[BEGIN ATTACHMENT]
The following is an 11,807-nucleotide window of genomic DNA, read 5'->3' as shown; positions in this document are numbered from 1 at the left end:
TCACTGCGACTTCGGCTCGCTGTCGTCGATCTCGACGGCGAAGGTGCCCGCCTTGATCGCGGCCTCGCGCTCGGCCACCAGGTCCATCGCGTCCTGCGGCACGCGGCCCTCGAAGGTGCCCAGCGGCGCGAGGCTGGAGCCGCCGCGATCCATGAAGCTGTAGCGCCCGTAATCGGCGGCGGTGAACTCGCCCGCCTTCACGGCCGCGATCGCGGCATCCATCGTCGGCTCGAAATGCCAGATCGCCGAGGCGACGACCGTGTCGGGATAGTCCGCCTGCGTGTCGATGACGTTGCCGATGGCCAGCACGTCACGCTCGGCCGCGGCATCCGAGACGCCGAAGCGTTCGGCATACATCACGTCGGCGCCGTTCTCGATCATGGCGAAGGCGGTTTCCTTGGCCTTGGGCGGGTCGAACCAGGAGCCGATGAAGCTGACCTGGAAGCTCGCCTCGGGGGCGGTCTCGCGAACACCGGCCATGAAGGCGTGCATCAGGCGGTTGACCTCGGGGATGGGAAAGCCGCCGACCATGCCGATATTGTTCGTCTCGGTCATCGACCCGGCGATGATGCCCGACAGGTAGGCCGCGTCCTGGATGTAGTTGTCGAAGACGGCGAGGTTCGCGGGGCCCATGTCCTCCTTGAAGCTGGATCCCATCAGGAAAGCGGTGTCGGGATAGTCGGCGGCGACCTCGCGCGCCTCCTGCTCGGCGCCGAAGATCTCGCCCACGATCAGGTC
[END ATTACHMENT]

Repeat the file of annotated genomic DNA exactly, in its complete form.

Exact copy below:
The following is an 11,807-nucleotide window of genomic DNA, read 5'->3' as shown; positions in this document are numbered from 1 at the left end:
TCACTGCGACTTCGGCTCGCTGTCGTCGATCTCGACGGCGAAGGTGCCCGCCTTGATCGCGGCCTCGCGCTCGGCCACCAGGTCCATCGCGTCCTGCGGCACGCGGCCCTCGAAGGTGCCCAGCGGCGCGAGGCTGGAGCCGCCGCGATCCATGAAGCTGTAGCGCCCGTAATCGGCGGCGGTGAACTCGCCCGCCTTCACGGCCGCGATCGCGGCATCCATCGTCGGCTCGAAATGCCAGATCGCCGAGGCGACGACCGTGTCGGGATAGTCCGCCTGCGTGTCGATGACGTTGCCGATGGCCAGCACGTCACGCTCGGCCGCGGCATCCGAGACGCCGAAGCGTTCGGCATACATCACGTCGGCGCCGTTCTCGATCATGGCGAAGGCGGTTTCCTTGGCCTTGGGCGGGTCGAACCAGGAGCCGATGAAGCTGACCTGGAAGCTCGCCTCGGGGGCGGTCTCGCGAACACCGGCCATGAAGGCGTGCATCAGGCGGTTGACCTCGGGGATGGGAAAGCCGCCGACCATGCCGATATTGTTCGTCTCGGTCATCGACCCGGCGATGATGCCCGACAGGTAGGCCGCGTCCTGGATGTAGTTGTCGAAGACGGCGAGGTTCGCGGGGCCCATGTCCTCCTTGAAGCTGGATCCCATCAGGAAAGCGGTGTCGGGATAGTCGGCGGCGACCTCGCGCGCCTCCTGCTCGGCGCCGAAGATCTCGCCCACGATCAGGTC